Washington Post Cancer Summit: A Silent Epidemic: The rise of HPV-related cancers

Posted by  | Issues & Perspectives, Prevention/Screening, Research

Akila Viswanathan, M.D., executive vice chair of Johns Hopkins Radiation Oncology and Molecular Radiation Sciences, was part of a panel discussion on the rise of HPV-related cancers. The panel was just one section of the Washington Post Cancer Summit. Viswanathan was joined by other experts in taking look at rising HPV-related cancer rates in the(...)

Cancer Matters with Dr. Bill Nelson – Managing the Adverse Effects of Immunotherapy Treatment

Cancer Matters with Dr. Bill Nelson – Managing the Adverse Effects of Immunotherapy Treatment

Posted by  | podcast

In our next podcast, Dr Bill Nelson speaks to Dr Jarushka Naidoo about monitoring and treating the side effects of cancer immunotherapy treatment. In this preview, Dr Bill Nelson speaks to Dr Jarushka Naidoo about monitoring and treating the side effects of cancer immunotherapy treatment. To listen to the entire podcast, click here: https://bit.ly/2QKMFuo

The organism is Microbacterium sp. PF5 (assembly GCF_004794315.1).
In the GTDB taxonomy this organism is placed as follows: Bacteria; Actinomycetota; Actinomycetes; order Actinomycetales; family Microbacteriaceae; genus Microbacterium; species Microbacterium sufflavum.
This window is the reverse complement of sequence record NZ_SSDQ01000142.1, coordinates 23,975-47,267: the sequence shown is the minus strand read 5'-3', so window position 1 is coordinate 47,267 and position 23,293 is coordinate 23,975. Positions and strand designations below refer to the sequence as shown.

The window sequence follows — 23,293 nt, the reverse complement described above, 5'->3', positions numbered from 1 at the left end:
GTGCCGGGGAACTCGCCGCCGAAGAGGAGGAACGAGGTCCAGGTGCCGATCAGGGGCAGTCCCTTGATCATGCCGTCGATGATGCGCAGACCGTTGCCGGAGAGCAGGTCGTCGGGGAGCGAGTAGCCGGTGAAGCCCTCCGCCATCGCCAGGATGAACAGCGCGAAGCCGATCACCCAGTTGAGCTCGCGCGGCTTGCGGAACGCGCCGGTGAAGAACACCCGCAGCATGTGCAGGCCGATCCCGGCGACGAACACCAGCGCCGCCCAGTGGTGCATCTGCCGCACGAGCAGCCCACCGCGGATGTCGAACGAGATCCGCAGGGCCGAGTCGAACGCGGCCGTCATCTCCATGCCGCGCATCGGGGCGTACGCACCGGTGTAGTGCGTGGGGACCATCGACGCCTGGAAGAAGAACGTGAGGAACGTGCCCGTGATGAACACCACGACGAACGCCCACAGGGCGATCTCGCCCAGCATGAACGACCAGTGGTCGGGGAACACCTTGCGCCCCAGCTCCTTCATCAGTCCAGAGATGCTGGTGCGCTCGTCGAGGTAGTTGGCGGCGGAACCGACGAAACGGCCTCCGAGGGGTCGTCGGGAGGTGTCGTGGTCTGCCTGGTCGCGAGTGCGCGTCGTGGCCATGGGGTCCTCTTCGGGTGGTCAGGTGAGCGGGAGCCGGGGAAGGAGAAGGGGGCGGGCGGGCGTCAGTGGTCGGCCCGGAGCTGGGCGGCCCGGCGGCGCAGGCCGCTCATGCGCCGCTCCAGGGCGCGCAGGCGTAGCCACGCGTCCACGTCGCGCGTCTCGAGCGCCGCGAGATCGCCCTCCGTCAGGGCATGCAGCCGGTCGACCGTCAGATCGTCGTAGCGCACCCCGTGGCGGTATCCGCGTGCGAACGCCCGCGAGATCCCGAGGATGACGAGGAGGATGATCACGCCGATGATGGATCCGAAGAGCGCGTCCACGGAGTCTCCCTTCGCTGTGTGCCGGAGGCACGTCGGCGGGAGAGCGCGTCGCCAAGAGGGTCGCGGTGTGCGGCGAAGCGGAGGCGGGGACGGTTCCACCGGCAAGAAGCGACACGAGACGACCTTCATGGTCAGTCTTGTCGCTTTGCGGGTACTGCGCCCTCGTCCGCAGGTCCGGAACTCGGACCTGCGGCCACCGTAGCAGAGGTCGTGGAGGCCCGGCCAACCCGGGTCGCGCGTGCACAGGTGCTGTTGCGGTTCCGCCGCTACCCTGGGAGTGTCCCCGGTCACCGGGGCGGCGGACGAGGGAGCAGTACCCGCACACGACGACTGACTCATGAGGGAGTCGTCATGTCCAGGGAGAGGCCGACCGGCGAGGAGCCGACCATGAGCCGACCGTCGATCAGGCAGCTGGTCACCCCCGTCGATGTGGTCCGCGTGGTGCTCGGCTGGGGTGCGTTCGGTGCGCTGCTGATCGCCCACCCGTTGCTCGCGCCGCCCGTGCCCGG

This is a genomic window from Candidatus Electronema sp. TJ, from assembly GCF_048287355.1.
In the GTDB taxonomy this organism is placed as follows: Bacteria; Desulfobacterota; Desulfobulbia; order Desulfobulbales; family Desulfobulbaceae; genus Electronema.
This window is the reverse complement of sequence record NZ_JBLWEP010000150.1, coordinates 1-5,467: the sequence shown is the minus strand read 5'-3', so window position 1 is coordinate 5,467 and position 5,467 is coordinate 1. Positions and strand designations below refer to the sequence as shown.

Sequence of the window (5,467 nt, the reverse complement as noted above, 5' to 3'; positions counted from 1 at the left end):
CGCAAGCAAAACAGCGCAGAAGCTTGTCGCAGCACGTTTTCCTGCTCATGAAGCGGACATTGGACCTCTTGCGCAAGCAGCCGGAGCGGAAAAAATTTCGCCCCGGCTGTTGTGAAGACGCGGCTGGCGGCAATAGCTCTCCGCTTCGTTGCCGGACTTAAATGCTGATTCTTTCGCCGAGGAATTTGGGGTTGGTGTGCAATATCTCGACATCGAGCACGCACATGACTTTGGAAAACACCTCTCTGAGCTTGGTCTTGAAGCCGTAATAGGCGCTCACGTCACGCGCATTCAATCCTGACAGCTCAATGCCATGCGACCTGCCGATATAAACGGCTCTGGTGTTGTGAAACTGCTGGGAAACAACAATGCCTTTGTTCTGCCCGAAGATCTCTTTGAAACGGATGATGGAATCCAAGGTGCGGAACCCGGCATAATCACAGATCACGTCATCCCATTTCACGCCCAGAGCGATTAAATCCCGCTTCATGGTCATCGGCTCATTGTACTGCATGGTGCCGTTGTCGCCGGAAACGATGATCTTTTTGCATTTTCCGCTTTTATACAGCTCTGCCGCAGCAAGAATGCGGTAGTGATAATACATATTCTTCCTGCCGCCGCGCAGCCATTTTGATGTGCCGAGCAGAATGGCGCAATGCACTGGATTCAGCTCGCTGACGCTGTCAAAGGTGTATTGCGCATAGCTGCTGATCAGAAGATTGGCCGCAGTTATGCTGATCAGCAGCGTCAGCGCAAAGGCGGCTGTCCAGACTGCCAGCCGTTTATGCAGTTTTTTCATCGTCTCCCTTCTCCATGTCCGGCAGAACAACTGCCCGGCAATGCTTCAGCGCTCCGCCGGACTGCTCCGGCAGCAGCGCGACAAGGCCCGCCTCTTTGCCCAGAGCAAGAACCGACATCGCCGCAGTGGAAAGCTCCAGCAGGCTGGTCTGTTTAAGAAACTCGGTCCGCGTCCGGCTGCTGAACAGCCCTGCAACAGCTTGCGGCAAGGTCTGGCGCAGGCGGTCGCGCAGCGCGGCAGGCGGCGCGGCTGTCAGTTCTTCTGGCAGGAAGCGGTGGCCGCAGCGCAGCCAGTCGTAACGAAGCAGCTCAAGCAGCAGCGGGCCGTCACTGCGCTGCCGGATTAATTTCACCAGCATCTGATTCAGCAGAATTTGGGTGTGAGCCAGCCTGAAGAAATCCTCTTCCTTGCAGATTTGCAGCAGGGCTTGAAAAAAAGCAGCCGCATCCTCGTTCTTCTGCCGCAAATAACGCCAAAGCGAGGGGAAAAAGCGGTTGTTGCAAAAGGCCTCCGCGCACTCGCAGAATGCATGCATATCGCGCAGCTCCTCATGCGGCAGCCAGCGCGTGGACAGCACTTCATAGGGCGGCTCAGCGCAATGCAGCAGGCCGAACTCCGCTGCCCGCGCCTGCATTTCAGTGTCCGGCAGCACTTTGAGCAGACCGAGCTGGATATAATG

Kimmel in DC with Dr. Ben Levy – Integrative Medicine

Kimmel in DC with Dr. Ben Levy – Integrative Medicine

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Dr Ben Levy talks with Dr Rosanne Sheinberg and Harpreet Gujral about the care options offered to patients at Sibley Integrative Medicine. Visit them online at sibley.org/integrative.   In this preview, they describe integrative medicine and how it can benefit patients undergoing cancer treatment. To listen to the full podcast, click here: https://bit.ly/2Qxa1nd

Cancer Matters with Dr. Bill Nelson – Pediatric Radiation and Proton Therapy

Cancer Matters with Dr. Bill Nelson – Pediatric Radiation and Proton Therapy

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Dr Bill Nelson speaks with Dr Matt Ladra, the Director of Pediatric Oncology at Sibley Memorial Hospital in Washington DC, about using radiation and proton therapy to treat children with cancer. In this preview, Dr Ladra explains the advantages proton therapy offers children by limiting the side effects often caused by traditional radiation treatments. To(...)

Why Do People Get Cancer?

Posted by  | Issues & Perspectives

Adult cancers tend to be a little different from childhood cancers, and trying to explain the disease to a young person adds to the separation. Dr. Donald Small, director of pediatric oncology at the Johns Hopkins Kimmel Cancer Center, said cancer in children is rare, and most are treatable. But trying to explain a cancer(...)